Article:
Researching your District of Columbia Home
1. Identify Square and Lot
To find the current square (city block) and lot (parcel of land), consult the current Assessment Directory kept at the reference desk. The square and lot may also be found by searching the D.C. Office of Tax and Revenue's Real Property Tax Database.
Consulting historic real estate, or "plat" maps will help determine if a lot had an earlier lot number before being subdivided. The atlases we have include those published by Hopkins (1877-1890s) and Baist (1903-67). Some Baist atlases have been digitized by the Library of Congress.
2. Find Original Permit to Build
Washingtoniana has microfilm of building permits from the National Archives, all permits issued from 1877-1949. The most important permit to find is the "Permit to Build," and the best way to find that permit is to search the Building Permits Database (only available onsite). The database includes most of the information from the original permit, including date of construction, architect, builder, owner, materials, dimensions, cost and use of the building.
Permits issued after 1949 are available at the D.C. Archives.
3. Find other Permits
There may be other permits associated with a property in addition to the Permit to Build, such as permits to build an addition, to add stories, to add a facade, etc. These permits must be accessed using the microfilm indexes:
By Square Number 1877-1928
By Subdivision 1877-1908 (for property in Washington County - above Boundary St./Florida Ave., east of Anacostia River; consult plat maps for subdivision names)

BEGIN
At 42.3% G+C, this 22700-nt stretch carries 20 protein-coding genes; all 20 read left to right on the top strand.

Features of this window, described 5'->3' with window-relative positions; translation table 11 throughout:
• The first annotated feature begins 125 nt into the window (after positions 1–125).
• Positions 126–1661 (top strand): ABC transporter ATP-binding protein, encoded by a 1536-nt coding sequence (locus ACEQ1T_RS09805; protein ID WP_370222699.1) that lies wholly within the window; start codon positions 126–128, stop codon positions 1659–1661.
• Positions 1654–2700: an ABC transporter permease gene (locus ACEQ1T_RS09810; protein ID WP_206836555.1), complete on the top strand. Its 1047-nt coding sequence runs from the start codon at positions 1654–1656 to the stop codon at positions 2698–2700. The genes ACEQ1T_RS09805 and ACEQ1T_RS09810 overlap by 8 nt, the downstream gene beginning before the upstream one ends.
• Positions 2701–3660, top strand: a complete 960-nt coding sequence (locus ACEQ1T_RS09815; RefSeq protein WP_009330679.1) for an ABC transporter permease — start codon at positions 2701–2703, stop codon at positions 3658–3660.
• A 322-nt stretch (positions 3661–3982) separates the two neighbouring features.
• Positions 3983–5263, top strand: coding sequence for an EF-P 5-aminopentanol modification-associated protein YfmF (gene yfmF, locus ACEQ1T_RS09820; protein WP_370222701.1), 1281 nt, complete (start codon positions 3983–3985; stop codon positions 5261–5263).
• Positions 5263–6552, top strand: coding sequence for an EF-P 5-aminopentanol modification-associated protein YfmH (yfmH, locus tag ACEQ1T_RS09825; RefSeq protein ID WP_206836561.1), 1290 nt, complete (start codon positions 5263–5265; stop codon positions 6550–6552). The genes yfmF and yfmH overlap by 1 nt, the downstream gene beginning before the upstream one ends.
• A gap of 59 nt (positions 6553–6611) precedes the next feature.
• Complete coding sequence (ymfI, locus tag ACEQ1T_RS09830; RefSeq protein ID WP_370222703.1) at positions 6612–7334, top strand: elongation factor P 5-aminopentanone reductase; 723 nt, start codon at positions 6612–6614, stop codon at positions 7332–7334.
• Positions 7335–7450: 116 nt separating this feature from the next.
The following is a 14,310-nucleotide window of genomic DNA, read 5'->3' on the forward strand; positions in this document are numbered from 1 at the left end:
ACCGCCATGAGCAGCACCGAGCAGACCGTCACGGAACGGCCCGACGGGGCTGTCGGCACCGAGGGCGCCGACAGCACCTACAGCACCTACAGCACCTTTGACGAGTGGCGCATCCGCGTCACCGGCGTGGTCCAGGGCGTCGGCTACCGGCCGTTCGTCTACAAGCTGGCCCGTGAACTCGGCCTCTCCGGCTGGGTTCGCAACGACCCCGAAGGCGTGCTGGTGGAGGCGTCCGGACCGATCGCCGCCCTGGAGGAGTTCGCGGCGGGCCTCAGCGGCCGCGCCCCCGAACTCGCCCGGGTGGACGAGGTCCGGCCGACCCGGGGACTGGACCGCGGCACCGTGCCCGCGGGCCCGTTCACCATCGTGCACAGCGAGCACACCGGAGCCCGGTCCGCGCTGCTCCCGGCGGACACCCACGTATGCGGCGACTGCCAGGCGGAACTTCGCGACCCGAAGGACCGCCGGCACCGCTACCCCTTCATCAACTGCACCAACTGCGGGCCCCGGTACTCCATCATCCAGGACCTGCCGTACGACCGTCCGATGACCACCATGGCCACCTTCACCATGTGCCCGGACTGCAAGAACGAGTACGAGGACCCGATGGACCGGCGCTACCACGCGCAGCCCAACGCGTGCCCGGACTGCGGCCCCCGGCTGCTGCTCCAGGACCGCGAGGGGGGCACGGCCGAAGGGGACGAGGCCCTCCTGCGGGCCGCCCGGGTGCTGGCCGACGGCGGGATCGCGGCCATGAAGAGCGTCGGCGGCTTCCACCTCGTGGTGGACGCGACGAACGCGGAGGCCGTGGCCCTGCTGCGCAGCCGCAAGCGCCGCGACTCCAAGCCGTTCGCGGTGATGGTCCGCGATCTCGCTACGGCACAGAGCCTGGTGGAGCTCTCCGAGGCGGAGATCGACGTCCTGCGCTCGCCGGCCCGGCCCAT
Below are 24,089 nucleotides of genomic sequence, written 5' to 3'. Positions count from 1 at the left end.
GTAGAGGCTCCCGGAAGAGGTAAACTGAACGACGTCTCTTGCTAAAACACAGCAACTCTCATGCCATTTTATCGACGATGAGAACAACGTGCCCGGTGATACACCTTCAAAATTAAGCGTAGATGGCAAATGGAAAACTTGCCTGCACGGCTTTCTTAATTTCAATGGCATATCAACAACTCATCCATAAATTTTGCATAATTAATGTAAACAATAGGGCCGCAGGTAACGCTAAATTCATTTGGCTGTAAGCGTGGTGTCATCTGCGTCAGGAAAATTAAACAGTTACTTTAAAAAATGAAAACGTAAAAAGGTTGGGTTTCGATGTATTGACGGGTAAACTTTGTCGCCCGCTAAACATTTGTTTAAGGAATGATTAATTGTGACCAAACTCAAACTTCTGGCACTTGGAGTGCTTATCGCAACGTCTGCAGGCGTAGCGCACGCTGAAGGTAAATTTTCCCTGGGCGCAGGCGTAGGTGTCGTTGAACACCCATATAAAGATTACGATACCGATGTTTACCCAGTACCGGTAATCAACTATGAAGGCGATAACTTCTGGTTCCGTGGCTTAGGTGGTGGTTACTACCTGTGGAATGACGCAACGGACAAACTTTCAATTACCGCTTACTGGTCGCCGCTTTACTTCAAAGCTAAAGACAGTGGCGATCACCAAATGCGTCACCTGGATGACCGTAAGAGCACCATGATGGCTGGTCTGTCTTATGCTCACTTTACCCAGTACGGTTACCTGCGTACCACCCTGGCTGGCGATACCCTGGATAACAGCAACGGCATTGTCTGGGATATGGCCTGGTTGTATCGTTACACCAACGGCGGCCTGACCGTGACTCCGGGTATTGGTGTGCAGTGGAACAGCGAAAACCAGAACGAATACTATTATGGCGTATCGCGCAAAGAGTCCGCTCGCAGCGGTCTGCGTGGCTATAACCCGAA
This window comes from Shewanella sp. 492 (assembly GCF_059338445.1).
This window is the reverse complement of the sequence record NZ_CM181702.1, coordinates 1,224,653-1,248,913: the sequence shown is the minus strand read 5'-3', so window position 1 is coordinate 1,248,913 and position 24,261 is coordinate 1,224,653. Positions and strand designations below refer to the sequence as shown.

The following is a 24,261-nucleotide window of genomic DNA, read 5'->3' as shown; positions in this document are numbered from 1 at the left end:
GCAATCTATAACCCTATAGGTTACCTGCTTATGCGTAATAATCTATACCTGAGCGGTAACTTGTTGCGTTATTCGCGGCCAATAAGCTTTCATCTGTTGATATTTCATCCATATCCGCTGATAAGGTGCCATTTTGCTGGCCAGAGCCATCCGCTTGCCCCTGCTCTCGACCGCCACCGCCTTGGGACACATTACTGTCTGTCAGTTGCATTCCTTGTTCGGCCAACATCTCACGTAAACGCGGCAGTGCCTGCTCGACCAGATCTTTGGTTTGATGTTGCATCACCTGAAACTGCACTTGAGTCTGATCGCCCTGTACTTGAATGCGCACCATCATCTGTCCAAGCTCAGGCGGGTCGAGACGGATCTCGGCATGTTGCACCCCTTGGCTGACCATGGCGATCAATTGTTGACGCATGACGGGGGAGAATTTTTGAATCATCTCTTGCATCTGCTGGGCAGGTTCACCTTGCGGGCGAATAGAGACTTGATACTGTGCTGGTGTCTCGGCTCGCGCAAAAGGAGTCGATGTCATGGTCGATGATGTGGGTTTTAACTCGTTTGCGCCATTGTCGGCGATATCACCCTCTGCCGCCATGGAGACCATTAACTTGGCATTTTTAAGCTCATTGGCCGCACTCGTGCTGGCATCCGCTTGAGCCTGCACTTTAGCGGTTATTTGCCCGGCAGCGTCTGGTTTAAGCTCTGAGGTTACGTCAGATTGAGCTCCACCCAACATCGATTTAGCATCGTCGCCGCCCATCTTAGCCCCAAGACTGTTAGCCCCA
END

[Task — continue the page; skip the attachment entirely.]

By Street Address 1928-1958
4. Research Ownership
Washington Board of Realtors Transaction Fiche is a good place to start to identify changes in ownership that took place between the 1920s and the 1980s. The cards are on microfiche, and are organized by square and lot. To find owners not covered by the transaction fiche, consult the Assessment Directories, 1886-present on microfilm.
5. Research Residency: City Directories
Starting in 1914, city directories include a street directory. Using this "reverse" directory, you can discover who lived at a particular address. Then, if you look up the individual in the name directory, you can often find their occupation and place of employment. Our city directory collection dates from 1822.
6. Research Families in the Census
Searching for the individuals associated with a property in the Census can yield a great deal of detail about the family such as other family members, race, place of birth, and occupation. Start with the HeritageQuest database, through which the following census years may be searched by name: 1790-1820; 1860-80; 1900-30. All census years between 1790 and 1930 may be browsed (except the 1890 census that was burned). Washingtoniana also has print indexes (1800-70, 1910), and soundex indexes (1880, 1900, and 1920) for searching by name.
Searching by general location is possible for the following years: 1880, 1900, 1910, 1920, using enumeration district maps.
7. Conduct Newspaper Research
Additional information about a property and the people associated with it can be found by doing newspaper research. A great place to start is The Washington Post Historic (full-text searching 1877 to 1990, including articles and ads).
TIP: Search names and addresses in parentheses to narrow results.
Washingtoniana has many other historic D.C. newspapers on microfilm dating back to 1800. These are generally not indexed in such a way that is useful for researching house history; however the vertical file collection is worth consulting. These newspaper clipping files cover a variety of subjects, such as houses, streets, neighborhoods, institutions, and individuals by name.